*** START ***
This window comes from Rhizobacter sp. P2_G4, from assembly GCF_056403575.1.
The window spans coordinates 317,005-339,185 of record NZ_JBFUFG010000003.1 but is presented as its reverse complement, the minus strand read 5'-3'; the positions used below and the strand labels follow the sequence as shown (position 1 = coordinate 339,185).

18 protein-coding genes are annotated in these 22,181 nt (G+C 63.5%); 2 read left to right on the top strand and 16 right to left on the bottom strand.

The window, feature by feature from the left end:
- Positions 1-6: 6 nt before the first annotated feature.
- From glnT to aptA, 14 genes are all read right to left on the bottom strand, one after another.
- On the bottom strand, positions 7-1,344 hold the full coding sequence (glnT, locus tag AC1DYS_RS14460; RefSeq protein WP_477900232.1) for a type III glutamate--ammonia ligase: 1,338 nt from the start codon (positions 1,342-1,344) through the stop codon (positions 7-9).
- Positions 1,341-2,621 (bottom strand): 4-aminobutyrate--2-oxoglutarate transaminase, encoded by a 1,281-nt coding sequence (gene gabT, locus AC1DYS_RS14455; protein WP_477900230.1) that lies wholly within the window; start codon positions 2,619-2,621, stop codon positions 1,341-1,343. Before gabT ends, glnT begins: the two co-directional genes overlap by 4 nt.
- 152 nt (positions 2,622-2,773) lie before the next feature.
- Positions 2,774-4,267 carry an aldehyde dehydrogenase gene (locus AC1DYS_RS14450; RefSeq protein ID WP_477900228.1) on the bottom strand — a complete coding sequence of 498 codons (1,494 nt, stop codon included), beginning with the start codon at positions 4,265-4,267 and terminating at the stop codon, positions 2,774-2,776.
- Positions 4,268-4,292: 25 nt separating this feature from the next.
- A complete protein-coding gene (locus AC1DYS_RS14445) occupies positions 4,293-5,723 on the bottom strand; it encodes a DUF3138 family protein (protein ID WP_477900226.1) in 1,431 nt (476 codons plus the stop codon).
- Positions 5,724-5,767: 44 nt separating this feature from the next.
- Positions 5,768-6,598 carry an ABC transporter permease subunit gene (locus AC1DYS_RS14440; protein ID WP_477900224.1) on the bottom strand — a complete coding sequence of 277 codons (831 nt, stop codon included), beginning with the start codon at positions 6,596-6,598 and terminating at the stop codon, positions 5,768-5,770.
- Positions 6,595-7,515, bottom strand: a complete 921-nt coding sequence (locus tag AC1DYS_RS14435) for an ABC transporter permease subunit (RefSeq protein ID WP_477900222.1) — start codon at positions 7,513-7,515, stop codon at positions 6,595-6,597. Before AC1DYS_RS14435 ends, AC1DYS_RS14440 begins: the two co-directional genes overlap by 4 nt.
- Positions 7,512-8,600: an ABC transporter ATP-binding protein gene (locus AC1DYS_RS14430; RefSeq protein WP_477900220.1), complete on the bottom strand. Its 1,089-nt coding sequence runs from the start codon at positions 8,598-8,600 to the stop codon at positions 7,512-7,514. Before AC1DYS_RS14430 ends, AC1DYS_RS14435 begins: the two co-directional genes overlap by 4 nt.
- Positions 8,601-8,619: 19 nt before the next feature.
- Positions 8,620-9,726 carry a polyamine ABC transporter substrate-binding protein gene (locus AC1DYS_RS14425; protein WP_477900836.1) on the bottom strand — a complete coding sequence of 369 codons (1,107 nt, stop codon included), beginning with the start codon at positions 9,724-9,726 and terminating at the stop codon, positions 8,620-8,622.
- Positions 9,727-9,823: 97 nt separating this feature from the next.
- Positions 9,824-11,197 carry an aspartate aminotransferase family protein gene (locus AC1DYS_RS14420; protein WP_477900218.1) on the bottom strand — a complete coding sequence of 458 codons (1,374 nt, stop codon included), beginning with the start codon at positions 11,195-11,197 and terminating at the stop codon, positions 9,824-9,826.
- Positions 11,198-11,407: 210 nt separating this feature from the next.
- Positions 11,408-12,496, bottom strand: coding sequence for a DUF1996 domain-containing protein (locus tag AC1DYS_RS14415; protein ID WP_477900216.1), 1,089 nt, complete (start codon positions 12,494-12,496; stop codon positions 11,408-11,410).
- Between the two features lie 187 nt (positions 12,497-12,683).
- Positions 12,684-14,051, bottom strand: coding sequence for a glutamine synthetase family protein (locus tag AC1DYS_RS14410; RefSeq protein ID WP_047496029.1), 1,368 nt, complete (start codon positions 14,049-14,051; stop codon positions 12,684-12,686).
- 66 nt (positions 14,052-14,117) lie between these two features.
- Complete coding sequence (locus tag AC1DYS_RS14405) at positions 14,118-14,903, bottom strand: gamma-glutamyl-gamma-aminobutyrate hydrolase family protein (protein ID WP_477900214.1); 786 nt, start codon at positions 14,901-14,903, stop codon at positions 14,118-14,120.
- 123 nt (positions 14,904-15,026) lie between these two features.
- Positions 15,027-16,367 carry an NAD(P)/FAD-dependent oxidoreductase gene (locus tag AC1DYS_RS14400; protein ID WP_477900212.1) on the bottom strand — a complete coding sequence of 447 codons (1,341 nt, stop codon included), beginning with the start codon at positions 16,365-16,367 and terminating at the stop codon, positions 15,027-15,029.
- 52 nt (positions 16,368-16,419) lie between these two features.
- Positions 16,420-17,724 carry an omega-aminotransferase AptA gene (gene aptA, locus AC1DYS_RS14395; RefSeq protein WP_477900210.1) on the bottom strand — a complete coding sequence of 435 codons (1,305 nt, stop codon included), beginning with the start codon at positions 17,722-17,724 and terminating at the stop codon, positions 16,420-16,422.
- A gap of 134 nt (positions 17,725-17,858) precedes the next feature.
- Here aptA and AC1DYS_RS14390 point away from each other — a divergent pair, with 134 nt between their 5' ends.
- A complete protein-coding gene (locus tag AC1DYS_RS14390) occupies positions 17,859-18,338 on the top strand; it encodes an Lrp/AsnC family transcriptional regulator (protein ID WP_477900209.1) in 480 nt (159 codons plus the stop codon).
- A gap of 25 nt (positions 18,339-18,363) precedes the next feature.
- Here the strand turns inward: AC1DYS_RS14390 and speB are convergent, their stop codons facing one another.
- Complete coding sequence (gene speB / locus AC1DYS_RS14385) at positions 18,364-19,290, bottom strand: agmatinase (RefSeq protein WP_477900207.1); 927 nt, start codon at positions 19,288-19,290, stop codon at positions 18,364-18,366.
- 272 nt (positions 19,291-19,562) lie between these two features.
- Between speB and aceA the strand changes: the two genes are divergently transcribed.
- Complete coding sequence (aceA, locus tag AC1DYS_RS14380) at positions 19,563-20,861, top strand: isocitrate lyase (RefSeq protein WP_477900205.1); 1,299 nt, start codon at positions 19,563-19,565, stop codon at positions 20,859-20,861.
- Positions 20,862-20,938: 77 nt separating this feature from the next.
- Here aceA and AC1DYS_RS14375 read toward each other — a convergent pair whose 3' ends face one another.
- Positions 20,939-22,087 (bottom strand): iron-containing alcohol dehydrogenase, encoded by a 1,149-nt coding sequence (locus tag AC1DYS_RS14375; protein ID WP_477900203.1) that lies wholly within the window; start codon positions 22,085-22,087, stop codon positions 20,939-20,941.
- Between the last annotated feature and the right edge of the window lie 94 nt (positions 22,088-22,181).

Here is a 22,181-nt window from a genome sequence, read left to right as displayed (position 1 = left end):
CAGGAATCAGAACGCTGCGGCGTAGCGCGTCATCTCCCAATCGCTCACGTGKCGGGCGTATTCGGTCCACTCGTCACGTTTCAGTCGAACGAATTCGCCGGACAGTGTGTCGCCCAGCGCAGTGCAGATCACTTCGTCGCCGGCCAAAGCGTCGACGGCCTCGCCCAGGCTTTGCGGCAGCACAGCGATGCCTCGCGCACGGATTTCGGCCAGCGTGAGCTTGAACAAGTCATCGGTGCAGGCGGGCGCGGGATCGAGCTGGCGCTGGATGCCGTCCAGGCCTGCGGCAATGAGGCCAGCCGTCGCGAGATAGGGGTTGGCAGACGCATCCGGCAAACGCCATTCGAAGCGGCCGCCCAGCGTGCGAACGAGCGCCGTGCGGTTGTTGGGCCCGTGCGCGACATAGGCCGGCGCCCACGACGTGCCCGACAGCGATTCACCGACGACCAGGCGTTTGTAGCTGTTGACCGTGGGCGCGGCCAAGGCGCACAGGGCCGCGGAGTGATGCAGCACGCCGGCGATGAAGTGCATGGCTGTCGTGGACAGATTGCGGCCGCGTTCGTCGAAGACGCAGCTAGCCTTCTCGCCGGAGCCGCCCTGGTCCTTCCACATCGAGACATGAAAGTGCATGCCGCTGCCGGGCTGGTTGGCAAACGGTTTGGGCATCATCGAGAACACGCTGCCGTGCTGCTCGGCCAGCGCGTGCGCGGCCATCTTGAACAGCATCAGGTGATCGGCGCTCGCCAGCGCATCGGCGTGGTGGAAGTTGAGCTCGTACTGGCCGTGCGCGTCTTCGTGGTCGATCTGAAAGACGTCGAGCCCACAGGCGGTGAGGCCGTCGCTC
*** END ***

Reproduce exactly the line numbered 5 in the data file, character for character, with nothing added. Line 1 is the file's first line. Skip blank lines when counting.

- Positions 1-6: 6 nt before the first annotated feature.